When we were fortunate, we were able to find streams connecting the lakes. At other times, to get to others we had to carry our canoes and gear overland- this is known by the term the French Voyageurs use: portage.
Our longest portage was several miles one way around a particular treacherous set of rapids that were flowing in the wrong direction. We each had to make three trips total: one for our boats and two for our gear.
By the time our portage was over, the sun was beginning to set and it was time to make camp.
Despite the sweat, mud and mosquitoes, these photos of Chris are exactly as I will always remember him in the outdoors. He was always smiling, no matter how tough or unpleasant the situation.
Quetico is quiet and empty of human life now but has been inhabited for thousand of years by indigenous people, some of whom left traces of their lives here before us.
On certain rock outcroppings, it is possible to find red pictographs of moose, caribou, other animals, canoes, and geographic designs.
Chris and I soon settled into our daily schedule of packing the boats, traveling to our destination, perhaps stopping on an island or at a portage for a light lunch and then finding our next night’s camp by early afternoon.
Then before the evening meal, we decided whether we would like to eat out of our food supplies or instead have something fresh- if the answer was yes- eat something fresh- I would go out to catch some fish or forage for any wild greens that could be harvested. Chris would then prepare my catch and what I had gathered.
It was better than anything one could order in the finest restaurant!
Although I am a skilled camp cook myself, Chris loved cooking in camp so much that I admit that I became pretty lazy over the years.
Why should you bother when there’s someone else who loves to do it and does it so extremely well?
During our trip, we were always careful to pay attention to the afternoon cloud formations. This was summer and thunderstorms occurred almost every afternoon. We had a few close calls and some heavy paddling into the wind.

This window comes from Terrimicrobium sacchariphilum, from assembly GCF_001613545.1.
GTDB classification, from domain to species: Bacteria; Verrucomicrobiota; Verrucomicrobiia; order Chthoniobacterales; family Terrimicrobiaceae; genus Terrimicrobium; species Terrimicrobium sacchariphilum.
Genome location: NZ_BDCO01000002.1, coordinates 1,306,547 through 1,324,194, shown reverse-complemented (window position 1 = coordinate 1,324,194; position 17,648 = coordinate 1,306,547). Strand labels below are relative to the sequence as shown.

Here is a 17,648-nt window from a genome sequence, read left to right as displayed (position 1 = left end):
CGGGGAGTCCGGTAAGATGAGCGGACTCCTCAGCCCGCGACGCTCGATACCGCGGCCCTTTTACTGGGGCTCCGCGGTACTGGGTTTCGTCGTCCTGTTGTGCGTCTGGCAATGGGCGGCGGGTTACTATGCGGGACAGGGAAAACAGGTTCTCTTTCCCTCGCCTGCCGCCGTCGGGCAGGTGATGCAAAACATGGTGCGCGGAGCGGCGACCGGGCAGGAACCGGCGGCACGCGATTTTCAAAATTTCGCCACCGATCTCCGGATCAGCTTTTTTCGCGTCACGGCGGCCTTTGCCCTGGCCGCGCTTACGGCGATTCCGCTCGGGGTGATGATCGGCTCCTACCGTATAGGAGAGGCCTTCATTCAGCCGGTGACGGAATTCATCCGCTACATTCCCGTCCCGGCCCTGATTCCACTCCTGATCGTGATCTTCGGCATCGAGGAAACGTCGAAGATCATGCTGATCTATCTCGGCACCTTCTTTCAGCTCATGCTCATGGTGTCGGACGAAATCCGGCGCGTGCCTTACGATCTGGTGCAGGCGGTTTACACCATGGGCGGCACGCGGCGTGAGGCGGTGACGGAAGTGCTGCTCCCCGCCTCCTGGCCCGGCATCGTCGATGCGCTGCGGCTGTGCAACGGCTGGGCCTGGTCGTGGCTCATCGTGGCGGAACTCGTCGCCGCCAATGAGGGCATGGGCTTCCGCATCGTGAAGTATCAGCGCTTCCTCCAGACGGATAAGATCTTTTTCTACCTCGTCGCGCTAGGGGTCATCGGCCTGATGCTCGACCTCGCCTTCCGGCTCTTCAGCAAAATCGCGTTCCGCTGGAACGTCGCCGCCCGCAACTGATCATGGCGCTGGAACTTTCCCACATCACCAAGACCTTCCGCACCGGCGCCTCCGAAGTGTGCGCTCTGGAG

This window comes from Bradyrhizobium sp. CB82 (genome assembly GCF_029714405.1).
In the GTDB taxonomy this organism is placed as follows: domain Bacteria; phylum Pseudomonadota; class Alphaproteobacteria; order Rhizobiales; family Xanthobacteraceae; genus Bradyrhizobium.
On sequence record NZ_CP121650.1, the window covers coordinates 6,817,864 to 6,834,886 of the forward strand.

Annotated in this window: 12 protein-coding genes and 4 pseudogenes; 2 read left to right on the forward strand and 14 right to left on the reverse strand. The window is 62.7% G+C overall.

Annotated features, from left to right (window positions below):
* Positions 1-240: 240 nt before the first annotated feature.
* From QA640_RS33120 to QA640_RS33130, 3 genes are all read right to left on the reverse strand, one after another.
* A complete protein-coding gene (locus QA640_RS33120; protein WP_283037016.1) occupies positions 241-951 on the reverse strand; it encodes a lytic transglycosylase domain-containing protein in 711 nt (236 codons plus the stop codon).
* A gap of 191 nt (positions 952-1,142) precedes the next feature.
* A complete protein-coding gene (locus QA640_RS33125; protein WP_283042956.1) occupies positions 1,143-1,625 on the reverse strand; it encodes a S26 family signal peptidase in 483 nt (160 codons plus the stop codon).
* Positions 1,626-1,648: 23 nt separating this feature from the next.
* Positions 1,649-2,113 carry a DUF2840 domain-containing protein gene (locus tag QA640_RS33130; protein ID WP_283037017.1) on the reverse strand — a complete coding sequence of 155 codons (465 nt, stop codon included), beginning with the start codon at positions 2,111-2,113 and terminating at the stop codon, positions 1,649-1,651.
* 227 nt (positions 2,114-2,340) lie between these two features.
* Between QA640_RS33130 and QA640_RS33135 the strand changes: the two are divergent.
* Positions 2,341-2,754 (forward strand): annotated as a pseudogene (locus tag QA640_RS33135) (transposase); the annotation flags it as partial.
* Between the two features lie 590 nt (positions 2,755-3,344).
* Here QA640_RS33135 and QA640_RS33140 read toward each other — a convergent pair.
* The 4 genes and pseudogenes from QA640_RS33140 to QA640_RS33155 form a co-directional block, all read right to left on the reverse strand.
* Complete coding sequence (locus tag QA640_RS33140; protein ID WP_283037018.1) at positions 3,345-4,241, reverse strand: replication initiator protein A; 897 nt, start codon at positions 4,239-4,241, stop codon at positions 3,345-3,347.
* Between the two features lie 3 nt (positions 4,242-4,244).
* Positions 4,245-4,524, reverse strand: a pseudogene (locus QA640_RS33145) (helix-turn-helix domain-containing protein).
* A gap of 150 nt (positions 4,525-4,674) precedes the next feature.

Fortunately, however, were never caught out on open water during a storm.
Once we had hail the size of quarters. As we rushed to make sure our boats were secure and then into our tent, we were struck by several painful pieces that left bruise marks. Afterwards, we wondered what we should do with all the ice lying around.
We made ice tea!
At one camp, I walked down to the lake in the evening to get some water. I noticed a snout of a turtle break the surface and jumped in after it. Having grown up in the creek bottom lands, swamps and marshland- I had captured turtles by hand many times before. It was nothing new for me.
Turtles, however, are somewhat like ice bergs. One never really knows what lies below from what you are able tosee above water. As I approached, I was shocked to see how big it was- it turned and started crawling on the bottom towards me- and towards my bare feet.
I jumped and grabbed its tail to keep control of it and so I would know where its head was.
You see, I didn’t like the idea of losing any toes.
Once it realized I was bigger that it was, the turtle would have none of it and literally started dragging me to deeper water. I struggled to catch my footing on the slippery algae-covered rock.
I shouted out loud, “Turtle!”
Chris grabbed his ever-present camera and ran over to me. Being from western Pennsylvania, he expected a few inch long painted turtle- not the 40 or more pound snapping turtle I was wrestiling with.
I’ve caught many snappers before and since- but this was the biggest I have ever caught. Look at it’s neck- it’s as thick as my leg!!!
We wondered how old he or she was? 50 years old? 100 years? Even older? In this ancient land of cold water and short summers, there was no telling how old such an behemoth might be.
Chris and I promised that if we were ever back in this part of Quetico- we’d make an attempt to see if we could find this giant again.
“Maybe someday I’ll even come back to show my son or daughter?” I wondered. I always assumed that Chris would be with me if I ever did.
Chris and I prided ourselves in the ability to make a fire in all kinds of weather and by all methods, including by friction in the traditional manner with a bow-drill. I haven’t made a fire with a bow drill for 20 years- I think it’s time I re-learned that skill and passed in on to my son, Nathan.
I had hoped that it would have been Chris and I to pass these outdoor and wilderness skills on together to my son. Having no children of his own; Chris was a caring and loving uncle for Nathan.
We talked often about the adventures he, Nathan and I might share in future years:Wilderness survival experiences? Persistence hunting for big game? Ultrarunning in Europe, Africa and Asia? Canoeing in the Boundary Waters and Quetico? Riding with the nomads in Mongolia?